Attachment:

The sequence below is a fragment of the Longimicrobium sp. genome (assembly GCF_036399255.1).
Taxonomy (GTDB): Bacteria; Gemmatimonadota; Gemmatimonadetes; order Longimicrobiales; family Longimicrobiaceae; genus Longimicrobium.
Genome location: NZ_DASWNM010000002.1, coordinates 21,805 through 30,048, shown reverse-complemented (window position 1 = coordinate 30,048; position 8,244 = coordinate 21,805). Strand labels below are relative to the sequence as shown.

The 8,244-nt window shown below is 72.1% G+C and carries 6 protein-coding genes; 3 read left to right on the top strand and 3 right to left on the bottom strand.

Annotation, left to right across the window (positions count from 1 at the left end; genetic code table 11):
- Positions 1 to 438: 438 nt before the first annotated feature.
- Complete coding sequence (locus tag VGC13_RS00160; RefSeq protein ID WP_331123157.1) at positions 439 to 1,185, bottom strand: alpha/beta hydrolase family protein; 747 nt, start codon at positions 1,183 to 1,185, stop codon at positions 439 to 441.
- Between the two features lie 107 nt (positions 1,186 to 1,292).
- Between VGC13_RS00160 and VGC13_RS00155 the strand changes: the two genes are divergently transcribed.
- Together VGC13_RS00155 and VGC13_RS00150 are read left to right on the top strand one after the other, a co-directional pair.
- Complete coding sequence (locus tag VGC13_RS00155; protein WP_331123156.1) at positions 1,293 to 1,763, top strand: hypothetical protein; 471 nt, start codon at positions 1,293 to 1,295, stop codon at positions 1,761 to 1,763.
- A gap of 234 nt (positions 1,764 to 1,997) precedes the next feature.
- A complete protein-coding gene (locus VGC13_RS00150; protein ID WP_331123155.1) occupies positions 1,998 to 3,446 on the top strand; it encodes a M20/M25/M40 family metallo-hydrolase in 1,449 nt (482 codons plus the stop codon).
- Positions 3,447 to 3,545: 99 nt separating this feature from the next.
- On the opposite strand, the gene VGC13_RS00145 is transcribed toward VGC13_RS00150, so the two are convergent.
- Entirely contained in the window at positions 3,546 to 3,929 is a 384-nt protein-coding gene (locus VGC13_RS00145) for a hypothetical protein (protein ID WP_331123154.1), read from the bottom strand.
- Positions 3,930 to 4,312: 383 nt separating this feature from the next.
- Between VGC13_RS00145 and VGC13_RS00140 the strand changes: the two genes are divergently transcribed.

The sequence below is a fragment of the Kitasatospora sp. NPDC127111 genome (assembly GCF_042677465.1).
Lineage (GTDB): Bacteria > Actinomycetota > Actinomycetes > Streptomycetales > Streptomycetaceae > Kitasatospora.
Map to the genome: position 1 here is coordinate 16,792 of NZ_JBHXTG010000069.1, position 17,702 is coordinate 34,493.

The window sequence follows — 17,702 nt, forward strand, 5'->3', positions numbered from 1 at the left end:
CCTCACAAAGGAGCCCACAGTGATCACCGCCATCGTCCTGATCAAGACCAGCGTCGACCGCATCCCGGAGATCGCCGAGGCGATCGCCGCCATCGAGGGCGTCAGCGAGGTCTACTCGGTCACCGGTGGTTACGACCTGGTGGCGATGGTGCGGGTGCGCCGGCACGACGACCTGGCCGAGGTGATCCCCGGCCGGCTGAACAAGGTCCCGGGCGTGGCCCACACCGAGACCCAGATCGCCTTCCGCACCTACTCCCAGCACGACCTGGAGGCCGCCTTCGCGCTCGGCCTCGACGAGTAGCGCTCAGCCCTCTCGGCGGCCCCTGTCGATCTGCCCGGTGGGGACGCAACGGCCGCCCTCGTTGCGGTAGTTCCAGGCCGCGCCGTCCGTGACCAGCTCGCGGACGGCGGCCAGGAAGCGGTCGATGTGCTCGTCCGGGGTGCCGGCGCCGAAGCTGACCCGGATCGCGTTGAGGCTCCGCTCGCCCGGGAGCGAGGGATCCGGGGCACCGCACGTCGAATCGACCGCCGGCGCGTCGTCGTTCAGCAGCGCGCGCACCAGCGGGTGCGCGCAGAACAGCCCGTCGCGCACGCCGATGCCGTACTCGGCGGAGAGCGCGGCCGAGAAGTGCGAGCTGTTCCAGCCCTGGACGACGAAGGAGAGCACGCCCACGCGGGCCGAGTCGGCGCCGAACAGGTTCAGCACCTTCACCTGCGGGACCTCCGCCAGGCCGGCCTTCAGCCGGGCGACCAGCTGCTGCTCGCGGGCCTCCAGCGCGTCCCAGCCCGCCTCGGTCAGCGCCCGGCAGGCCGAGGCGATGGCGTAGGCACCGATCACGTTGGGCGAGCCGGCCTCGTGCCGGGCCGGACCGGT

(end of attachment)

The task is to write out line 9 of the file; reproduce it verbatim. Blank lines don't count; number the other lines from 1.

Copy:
- Between VGC13_RS00160 and VGC13_RS00155 the strand changes: the two genes are divergently transcribed.